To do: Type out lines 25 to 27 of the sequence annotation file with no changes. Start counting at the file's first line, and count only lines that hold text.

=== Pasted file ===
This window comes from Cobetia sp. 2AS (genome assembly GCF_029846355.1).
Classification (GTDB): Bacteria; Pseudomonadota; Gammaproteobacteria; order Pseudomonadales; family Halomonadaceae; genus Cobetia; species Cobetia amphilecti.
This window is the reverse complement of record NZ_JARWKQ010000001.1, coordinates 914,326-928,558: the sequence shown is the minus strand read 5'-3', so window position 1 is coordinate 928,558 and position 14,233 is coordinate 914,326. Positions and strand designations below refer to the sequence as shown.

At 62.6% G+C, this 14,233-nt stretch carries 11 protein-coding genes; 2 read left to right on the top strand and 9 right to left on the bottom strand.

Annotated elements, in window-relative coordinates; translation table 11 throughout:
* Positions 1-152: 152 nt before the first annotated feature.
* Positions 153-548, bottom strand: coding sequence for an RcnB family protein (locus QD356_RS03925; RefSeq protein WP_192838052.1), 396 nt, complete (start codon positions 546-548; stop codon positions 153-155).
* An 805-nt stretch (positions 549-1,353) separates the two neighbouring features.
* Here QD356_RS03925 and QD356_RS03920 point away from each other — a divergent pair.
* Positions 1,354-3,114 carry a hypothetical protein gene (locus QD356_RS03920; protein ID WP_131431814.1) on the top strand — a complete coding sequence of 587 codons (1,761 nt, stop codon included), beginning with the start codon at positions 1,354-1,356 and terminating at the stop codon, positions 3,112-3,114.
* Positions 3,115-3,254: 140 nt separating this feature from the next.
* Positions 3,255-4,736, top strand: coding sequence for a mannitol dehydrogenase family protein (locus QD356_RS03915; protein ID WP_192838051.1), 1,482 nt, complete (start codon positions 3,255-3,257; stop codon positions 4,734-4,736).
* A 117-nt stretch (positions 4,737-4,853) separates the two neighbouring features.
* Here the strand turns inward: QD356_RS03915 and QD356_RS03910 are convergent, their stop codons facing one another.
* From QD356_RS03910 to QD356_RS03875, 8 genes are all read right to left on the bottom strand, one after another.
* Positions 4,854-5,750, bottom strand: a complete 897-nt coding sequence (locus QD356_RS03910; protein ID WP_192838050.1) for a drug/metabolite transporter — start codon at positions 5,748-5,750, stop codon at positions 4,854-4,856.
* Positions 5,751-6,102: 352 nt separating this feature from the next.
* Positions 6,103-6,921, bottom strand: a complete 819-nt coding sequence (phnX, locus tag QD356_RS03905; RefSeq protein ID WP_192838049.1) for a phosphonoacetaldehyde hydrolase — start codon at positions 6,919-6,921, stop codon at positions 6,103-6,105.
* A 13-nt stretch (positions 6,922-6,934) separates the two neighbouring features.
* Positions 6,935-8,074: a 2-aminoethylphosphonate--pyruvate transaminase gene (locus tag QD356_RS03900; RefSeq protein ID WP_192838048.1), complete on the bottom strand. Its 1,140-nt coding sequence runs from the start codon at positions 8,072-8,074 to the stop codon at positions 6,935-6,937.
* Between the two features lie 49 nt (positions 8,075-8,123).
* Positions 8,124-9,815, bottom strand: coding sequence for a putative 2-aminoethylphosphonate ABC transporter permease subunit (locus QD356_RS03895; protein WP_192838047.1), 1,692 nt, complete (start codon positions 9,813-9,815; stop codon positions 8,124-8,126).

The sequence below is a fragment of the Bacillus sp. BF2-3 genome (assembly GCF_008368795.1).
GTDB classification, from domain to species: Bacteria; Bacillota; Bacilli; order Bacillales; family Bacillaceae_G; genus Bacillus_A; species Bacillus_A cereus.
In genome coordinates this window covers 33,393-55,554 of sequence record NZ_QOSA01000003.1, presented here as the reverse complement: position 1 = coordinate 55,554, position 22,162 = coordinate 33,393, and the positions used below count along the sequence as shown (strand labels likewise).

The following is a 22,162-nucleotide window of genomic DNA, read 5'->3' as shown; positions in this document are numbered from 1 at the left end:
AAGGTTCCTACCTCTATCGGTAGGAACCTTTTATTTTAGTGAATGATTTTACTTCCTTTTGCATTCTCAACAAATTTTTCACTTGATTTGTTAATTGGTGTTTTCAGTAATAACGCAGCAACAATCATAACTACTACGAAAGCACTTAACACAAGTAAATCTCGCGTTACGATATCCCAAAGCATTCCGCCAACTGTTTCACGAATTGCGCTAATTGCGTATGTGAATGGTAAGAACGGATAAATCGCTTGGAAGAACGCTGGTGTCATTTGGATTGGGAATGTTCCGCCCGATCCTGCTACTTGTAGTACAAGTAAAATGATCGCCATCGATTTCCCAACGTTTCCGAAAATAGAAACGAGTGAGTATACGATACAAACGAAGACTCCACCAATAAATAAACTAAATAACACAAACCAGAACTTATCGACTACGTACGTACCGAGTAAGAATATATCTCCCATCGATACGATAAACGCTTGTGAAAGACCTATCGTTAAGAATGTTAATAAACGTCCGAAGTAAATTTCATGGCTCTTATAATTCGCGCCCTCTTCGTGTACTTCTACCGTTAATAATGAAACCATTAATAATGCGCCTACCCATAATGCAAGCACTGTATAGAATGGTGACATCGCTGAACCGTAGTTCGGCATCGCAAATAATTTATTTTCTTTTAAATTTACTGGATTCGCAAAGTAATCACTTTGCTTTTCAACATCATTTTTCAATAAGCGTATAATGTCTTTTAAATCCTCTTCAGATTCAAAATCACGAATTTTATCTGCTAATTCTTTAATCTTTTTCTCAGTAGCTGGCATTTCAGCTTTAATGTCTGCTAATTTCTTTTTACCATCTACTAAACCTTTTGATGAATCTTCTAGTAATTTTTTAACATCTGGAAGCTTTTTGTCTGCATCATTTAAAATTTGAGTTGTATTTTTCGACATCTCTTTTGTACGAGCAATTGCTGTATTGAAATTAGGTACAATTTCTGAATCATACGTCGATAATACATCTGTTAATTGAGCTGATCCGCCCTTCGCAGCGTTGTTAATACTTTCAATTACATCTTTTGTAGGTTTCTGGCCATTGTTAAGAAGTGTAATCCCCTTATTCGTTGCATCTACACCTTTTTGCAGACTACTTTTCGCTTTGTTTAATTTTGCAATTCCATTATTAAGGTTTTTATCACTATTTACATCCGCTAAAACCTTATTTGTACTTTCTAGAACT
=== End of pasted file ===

In genome coordinates this window covers 33,393-55,554 of sequence record NZ_QOSA01000003.1, presented here as the reverse complement: position 1 = coordinate 55,554, position 22,162 = coordinate 33,393, and the positions used below count along the sequence as shown (strand labels likewise).

The following is a 22,162-nucleotide window of genomic DNA, read 5'->3' as shown; positions in this document are numbered from 1 at the left end:
AAGGTTCCTACCTCTATCGGTAGGAACCTTTTATTTTAGTGAATGATTTTACTTCCTTTTGCATTCTCAACAAATTTTTCACTTGATTTGTTAATTGGTGTTTTCAGTAATAACGCAGCAACAATCATAACTACTACGAAAGCACTTAACACAAGTAAATCTCGCGTTACGATATCCCAAAGCATTCCGCCAACTGTTTCACGAATTGCGCTAATTGCGTATGTGAATGGTAAGAACGGATAAATCGCTTGGAAGAACGCTGGTGTCATTTGGATTGGGAATGTTCCGCCCGATCCTGCTACTTGTAGTACAAGTAAAATGATCGCCATCGATTTCCCAACGTTTCCGAAAATAGAAACGAGTGAGTATACGATACAAACGAAGACTCCACCAATAAATAAACTAAATAACACAAACCAGAACTTATCGACTACGTACGTACCGAGTAAGAATATATCTCCCATCGATACGATAAACGCTTGTGAAAGACCTATCGTTAAGAATGTTAATAAACGTCCGAAGTAAATTTCATGGCTCTTATAATTCGCGCCCTCTTCGTGTACTTCTACCGTTAATAATGAAACCATTAATAATGCGCCTACCCATAATGCAAGCACTGTATAGAATGGTGACATCGCTGAACCGTAGTTCGGCATCGCAAATAATTTATTTTCTTTTAAATTTACTGGATTCGCAAAGTAATCACTTTGCTTTTCAACATCATTTTTCAATAAGCGTATAATGTCTTTTAAATCCTCTTCAGATTCAAAATCACGAATTTTATCTGCTAATTCTTTAATCTTTTTCTCAGTAGCTGGCATTTCAGCTTTAATGTCTGCTAATTTCTTTTTACCATCTACTAAACCTTTTGATGAATCTTCTAGTAATTTTTTAACATCTGGAAGCTTTTTGTCTGCATCATTTAAAATTTGAGTTGTATTTTTCGACATCTCTTTTGTACGAGCAATTGCTGTATTGAAATTAGGTACAATTTCTGAATCATACGTCGATAATACATCTGTTAATTGAGCTGATCCGCCCTTCGCAGCGTTGTTAATACTTTCAATTACATCTTTTGTAGGTTTCTGGCCATTGTTAAGAAGTGTAATCCCCTTATTCGTTGCATCTACACCTTTTTGCAGACTACTTTTCGCTTTGTTTAATTTTGCAATTCCATTATTAAGGTTTTTATCACTATTTACATCCGCTAAAACCTTATTTGTACTTTCTAGAACT